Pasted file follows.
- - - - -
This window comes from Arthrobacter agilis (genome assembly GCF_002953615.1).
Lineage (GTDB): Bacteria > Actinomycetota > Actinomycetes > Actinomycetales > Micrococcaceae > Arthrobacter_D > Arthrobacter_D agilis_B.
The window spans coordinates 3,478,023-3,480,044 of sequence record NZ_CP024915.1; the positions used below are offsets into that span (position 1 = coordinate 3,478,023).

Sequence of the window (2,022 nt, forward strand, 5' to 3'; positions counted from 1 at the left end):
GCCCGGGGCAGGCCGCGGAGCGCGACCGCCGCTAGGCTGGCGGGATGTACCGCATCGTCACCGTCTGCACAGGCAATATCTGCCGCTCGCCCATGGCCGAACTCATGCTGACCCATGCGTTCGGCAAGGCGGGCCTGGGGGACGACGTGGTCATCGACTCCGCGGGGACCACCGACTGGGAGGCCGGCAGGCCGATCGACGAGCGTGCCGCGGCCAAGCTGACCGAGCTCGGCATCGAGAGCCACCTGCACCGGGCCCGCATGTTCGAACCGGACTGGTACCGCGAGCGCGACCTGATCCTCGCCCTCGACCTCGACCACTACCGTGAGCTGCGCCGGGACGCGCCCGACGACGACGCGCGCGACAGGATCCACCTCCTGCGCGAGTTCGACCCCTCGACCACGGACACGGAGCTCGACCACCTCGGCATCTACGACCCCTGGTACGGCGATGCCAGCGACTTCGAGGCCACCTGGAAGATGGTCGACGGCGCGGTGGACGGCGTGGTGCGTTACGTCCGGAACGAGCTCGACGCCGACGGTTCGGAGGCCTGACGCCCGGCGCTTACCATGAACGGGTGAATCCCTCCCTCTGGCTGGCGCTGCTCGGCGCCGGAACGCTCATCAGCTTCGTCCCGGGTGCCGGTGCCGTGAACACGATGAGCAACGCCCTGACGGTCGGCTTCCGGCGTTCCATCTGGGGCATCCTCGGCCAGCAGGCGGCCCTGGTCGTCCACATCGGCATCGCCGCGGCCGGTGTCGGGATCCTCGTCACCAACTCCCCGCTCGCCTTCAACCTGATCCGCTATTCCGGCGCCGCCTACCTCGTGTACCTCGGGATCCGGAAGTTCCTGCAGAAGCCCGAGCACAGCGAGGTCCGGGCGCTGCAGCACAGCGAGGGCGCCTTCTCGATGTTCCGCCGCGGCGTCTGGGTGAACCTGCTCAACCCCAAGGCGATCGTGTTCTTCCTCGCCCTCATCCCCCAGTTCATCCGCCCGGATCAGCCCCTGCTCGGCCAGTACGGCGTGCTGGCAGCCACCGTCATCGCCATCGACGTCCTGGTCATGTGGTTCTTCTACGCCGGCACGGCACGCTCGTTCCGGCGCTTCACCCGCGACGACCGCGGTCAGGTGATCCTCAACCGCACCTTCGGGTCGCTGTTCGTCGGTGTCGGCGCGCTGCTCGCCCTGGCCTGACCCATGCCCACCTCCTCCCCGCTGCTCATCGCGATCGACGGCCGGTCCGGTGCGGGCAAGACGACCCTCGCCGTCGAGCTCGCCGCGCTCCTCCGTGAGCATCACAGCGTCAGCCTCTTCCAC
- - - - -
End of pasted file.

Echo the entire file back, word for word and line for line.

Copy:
This window comes from Arthrobacter agilis (genome assembly GCF_002953615.1).
Lineage (GTDB): Bacteria > Actinomycetota > Actinomycetes > Actinomycetales > Micrococcaceae > Arthrobacter_D > Arthrobacter_D agilis_B.
The window spans coordinates 3,478,023-3,480,044 of sequence record NZ_CP024915.1; the positions used below are offsets into that span (position 1 = coordinate 3,478,023).

Sequence of the window (2,022 nt, forward strand, 5' to 3'; positions counted from 1 at the left end):
GCCCGGGGCAGGCCGCGGAGCGCGACCGCCGCTAGGCTGGCGGGATGTACCGCATCGTCACCGTCTGCACAGGCAATATCTGCCGCTCGCCCATGGCCGAACTCATGCTGACCCATGCGTTCGGCAAGGCGGGCCTGGGGGACGACGTGGTCATCGACTCCGCGGGGACCACCGACTGGGAGGCCGGCAGGCCGATCGACGAGCGTGCCGCGGCCAAGCTGACCGAGCTCGGCATCGAGAGCCACCTGCACCGGGCCCGCATGTTCGAACCGGACTGGTACCGCGAGCGCGACCTGATCCTCGCCCTCGACCTCGACCACTACCGTGAGCTGCGCCGGGACGCGCCCGACGACGACGCGCGCGACAGGATCCACCTCCTGCGCGAGTTCGACCCCTCGACCACGGACACGGAGCTCGACCACCTCGGCATCTACGACCCCTGGTACGGCGATGCCAGCGACTTCGAGGCCACCTGGAAGATGGTCGACGGCGCGGTGGACGGCGTGGTGCGTTACGTCCGGAACGAGCTCGACGCCGACGGTTCGGAGGCCTGACGCCCGGCGCTTACCATGAACGGGTGAATCCCTCCCTCTGGCTGGCGCTGCTCGGCGCCGGAACGCTCATCAGCTTCGTCCCGGGTGCCGGTGCCGTGAACACGATGAGCAACGCCCTGACGGTCGGCTTCCGGCGTTCCATCTGGGGCATCCTCGGCCAGCAGGCGGCCCTGGTCGTCCACATCGGCATCGCCGCGGCCGGTGTCGGGATCCTCGTCACCAACTCCCCGCTCGCCTTCAACCTGATCCGCTATTCCGGCGCCGCCTACCTCGTGTACCTCGGGATCCGGAAGTTCCTGCAGAAGCCCGAGCACAGCGAGGTCCGGGCGCTGCAGCACAGCGAGGGCGCCTTCTCGATGTTCCGCCGCGGCGTCTGGGTGAACCTGCTCAACCCCAAGGCGATCGTGTTCTTCCTCGCCCTCATCCCCCAGTTCATCCGCCCGGATCAGCCCCTGCTCGGCCAGTACGGCGTGCTGGCAGCCACCGTCATCGCCATCGACGTCCTGGTCATGTGGTTCTTCTACGCCGGCACGGCACGCTCGTTCCGGCGCTTCACCCGCGACGACCGCGGTCAGGTGATCCTCAACCGCACCTTCGGGTCGCTGTTCGTCGGTGTCGGCGCGCTGCTCGCCCTGGCCTGACCCATGCCCACCTCCTCCCCGCTGCTCATCGCGATCGACGGCCGGTCCGGTGCGGGCAAGACGACCCTCGCCGTCGAGCTCGCCGCGCTCCTCCGTGAGCATCACAGCGTCAGCCTCTTCCAC